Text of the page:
Kiffin puts his stamp early
The free-wheeling days of Pete Carroll are over as USC opens spring practice
As players entered the practice field at USC on Tuesday for their first spring practice, they were greeted with a sign on the gate that read, "Lock In!"
And it had nothing to do with the school's new policy of restricting public access to practice.
By the time the players got through their first day -- which dragged on for nearly three hours -- the term "lockdown" might have felt just as fitting. The days of free-wheeling Pete Carroll, who often participated in drills and liked to talk trash and pull pranks, are over.
Camp Kiffin promises to be a heavier, less lighthearted affair.
On one sideline, linebacker Jordan Campbell was all by himself, doing what new coach Lane Kiffin described as "unpleasant conditioning." His infraction: showing up late for a tutoring session.
Another player, Devon Kennard, was being moved to a position, middle linebacker, that he never wanted to play. In fact, Kennard said that when he was being recruited, he turned down schools that wanted to move him.
Too bad, kid.
Kiffin said the players will practice in full pads every session this spring but three, the minimum no-pads days required by the NCAA, and that practices will be "very physical." Defensive coordinator Ed Orgeron barked at players as they ran through footwork drills.
If Carroll motivated with fun, Kiffin seems to be motivating with fear.
"There's no 'loose' right now," receiver Ronald Johnson said. "They're not loose at all."
Nobody would say it, but the implication seemed pretty clear: The culture around USC's football team had grown lax near the end of Carroll's tenure. The Trojans ranked 95th in fewest penalty yards this past season.
Kiffin boiled it down to two words: toughness and discipline.
"We want to make sure we're playing really smart when we go into games and, when you watch us, you see a very disciplined team," Kiffin said. "That's what we believe in in all three phases on the field."
Trying to figure out how good this team will be at the end of March is an impossible task, but finding differences in how it does things was a breeze after one day. Carroll used to race around the field as players moved between stations. Kiffin slowly wandered around the field, often holding a play sheet over his mouth.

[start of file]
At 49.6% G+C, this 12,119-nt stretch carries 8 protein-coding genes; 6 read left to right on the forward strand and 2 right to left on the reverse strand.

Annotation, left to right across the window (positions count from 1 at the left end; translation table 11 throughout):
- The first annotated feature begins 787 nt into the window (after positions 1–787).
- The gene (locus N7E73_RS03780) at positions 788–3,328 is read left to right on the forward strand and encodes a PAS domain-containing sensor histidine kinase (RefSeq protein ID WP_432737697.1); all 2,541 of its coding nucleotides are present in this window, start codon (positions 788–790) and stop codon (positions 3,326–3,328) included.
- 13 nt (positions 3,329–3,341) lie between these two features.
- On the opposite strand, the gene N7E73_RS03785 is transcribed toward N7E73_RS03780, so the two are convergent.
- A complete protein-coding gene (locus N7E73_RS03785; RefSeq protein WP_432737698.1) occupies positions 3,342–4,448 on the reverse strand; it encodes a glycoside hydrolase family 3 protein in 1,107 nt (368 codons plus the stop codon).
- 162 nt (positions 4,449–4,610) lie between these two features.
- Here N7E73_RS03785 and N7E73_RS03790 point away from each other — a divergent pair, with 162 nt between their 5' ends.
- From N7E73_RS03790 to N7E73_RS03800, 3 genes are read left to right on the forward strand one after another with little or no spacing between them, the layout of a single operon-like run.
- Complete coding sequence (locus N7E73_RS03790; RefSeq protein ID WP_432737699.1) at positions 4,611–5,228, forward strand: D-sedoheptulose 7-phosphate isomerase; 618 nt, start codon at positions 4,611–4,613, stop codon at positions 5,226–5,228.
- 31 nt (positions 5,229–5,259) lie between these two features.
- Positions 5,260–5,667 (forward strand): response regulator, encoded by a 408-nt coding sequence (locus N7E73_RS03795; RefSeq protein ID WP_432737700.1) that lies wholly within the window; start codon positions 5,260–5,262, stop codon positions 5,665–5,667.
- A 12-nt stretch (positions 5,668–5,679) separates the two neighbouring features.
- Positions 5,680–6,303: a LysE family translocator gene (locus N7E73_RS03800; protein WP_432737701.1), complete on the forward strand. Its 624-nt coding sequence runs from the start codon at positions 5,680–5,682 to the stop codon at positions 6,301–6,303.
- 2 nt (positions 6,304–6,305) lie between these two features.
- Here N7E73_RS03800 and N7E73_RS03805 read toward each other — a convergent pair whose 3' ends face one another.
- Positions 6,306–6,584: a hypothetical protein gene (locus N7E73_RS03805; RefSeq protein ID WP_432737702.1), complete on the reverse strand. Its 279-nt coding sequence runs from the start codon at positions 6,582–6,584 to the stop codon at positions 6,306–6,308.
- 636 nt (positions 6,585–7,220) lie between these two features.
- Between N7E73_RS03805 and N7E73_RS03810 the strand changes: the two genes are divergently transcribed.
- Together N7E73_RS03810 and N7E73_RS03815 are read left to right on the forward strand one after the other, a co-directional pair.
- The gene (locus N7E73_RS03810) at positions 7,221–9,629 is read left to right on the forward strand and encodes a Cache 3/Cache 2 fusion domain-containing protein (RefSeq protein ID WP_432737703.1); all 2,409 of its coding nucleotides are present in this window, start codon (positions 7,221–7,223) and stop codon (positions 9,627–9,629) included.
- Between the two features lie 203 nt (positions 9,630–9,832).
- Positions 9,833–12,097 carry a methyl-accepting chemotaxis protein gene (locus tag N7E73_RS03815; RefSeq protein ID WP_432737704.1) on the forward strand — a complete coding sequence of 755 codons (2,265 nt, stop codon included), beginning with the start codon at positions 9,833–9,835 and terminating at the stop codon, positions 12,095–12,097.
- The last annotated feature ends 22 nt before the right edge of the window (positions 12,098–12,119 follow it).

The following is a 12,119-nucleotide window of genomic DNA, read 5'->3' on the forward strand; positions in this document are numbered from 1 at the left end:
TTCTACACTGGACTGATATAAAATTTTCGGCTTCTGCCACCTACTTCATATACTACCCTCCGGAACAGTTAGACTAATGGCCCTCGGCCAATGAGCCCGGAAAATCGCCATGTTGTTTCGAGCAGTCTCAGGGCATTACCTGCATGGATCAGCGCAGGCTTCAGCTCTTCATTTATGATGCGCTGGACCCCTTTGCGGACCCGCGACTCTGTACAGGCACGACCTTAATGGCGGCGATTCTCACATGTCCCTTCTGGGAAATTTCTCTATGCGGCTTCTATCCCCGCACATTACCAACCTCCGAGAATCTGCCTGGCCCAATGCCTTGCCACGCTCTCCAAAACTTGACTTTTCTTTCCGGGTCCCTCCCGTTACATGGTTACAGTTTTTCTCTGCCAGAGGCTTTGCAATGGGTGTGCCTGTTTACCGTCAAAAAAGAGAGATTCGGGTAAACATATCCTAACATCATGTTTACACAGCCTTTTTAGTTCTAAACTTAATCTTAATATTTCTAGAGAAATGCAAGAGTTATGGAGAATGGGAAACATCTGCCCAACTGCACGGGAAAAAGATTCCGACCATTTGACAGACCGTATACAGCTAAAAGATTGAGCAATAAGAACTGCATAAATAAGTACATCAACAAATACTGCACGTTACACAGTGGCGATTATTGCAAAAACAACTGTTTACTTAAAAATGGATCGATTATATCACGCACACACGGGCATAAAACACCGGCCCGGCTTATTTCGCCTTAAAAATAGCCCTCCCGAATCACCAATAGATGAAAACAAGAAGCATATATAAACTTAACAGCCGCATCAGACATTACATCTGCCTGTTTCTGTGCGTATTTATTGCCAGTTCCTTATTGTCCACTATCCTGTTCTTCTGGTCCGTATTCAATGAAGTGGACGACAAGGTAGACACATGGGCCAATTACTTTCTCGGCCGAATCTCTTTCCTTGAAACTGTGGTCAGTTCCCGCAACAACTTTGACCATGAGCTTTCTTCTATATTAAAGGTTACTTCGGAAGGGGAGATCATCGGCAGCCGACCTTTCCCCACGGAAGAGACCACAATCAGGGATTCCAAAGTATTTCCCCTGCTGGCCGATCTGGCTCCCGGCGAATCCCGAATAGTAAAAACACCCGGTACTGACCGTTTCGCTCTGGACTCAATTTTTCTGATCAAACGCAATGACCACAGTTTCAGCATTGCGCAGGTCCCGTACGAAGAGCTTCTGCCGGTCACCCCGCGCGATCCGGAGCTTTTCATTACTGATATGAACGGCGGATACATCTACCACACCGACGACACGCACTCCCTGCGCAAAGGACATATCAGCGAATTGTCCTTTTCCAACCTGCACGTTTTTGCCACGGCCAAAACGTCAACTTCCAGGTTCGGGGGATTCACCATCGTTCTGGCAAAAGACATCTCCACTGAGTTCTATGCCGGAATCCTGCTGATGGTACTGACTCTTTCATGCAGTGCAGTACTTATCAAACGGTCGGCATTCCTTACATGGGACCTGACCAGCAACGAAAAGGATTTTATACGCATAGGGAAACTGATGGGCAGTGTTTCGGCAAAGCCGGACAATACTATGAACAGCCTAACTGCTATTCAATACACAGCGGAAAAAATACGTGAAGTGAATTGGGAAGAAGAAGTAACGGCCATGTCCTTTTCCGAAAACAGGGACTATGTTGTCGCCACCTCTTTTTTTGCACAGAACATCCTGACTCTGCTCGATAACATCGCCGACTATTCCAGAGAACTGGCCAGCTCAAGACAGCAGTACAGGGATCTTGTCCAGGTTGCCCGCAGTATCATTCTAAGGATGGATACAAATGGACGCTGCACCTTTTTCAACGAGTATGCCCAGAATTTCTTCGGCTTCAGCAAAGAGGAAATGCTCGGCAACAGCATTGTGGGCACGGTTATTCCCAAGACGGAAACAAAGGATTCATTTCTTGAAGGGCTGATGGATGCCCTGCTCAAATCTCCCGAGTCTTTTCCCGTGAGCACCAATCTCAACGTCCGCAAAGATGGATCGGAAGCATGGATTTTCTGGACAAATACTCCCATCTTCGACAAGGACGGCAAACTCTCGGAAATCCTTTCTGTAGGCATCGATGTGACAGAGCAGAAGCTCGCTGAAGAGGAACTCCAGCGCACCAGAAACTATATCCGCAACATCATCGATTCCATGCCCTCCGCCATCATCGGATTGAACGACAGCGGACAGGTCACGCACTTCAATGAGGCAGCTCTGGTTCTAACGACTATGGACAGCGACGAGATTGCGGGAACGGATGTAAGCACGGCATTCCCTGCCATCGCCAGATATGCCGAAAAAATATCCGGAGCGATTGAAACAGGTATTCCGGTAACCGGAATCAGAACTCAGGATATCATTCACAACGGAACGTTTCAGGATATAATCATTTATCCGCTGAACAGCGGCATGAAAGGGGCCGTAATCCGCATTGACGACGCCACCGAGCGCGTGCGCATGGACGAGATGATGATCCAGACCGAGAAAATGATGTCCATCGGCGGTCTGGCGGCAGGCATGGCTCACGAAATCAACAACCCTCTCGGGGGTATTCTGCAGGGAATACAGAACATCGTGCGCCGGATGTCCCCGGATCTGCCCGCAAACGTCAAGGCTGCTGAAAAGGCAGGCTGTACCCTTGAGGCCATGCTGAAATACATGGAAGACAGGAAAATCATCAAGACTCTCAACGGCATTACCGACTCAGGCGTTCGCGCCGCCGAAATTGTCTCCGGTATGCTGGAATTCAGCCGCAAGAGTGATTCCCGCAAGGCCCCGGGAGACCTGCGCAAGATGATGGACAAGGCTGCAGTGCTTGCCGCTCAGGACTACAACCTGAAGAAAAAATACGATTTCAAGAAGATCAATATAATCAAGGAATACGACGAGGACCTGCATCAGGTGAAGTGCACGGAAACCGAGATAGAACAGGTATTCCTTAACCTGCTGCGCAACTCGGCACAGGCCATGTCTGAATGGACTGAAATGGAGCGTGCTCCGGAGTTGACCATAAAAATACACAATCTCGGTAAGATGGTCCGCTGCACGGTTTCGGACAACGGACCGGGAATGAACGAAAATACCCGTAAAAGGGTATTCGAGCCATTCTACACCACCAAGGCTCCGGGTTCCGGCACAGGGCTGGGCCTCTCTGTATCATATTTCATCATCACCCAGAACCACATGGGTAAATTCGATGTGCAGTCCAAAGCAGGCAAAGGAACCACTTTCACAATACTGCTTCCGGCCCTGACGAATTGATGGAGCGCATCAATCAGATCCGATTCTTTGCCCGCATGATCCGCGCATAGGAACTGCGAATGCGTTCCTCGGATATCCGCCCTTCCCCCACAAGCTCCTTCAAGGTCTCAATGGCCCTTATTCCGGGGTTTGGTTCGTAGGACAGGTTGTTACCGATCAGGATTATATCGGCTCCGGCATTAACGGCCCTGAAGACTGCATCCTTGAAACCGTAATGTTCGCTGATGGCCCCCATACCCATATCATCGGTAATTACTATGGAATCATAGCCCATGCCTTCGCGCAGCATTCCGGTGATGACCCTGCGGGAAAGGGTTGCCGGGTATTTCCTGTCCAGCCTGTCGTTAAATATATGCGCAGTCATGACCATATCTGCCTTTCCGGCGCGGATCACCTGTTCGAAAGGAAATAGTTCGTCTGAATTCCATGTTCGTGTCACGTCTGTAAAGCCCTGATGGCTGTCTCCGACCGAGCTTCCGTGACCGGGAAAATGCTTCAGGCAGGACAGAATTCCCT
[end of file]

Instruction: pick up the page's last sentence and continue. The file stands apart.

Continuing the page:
Carroll's voice could be heard throughout practice urging his players on. You couldn't hear a peep from Kiffin. His father, assistant head coach Monte Kiffin, had to walk to within a few feet of a player's face mask to be heard in one drill.
Most of the new Trojans coaches, including both Kiffins, come from NFL backgrounds. The culture they are instilling at USC appears to have been adopted from the pro ranks. It's more about attention to detail and less about emotion. The common denominator: a quick tempo.
Maybe Lane Kiffin will loosen up by the time the team gets into fall camp. Maybe he'll take his foot off the players' throats by the time they actually have to start playing games in five months. Nobody could tell Tuesday.
For now, the No Fun League has reached the vicinity of Heritage Hall.
"Tolerance is low right now," Johnson said. "I'm just here to have fun right now. I'm not paying attention to it and just going with the flow. You've got to do everything right, basically."
After the first practice, Kiffin already was lamenting the team's lack of discipline. He said too many players wound up on the ground during a no-pads practice, risking injuries. He said the players were trying to be "Troy Polamalu, because it's Day 1 out here."
"Everyone's going to want to know how good we are right now. Someone asked, 'Are we dominant?' or something like that," Kiffin said. "We haven't even put pads on."
Oh, but they will, starting Saturday. But don't bother showing up, unless you call the USC athletic department 24 hours in advance. USC is restricting public access, another step toward cleaning up the program.
Some of the players who have been around the longest sounded relieved that elements of discipline were being reintroduced. Players who were accustomed to national title games and Rose Bowls don't just go 9-4, play in the Emerald Bowl and feel good about themselves.
"I think we were more organized today in practice," tailback Allen Bradford said.
Mark Saxon covers USC football for ESPNLosAngeles.com.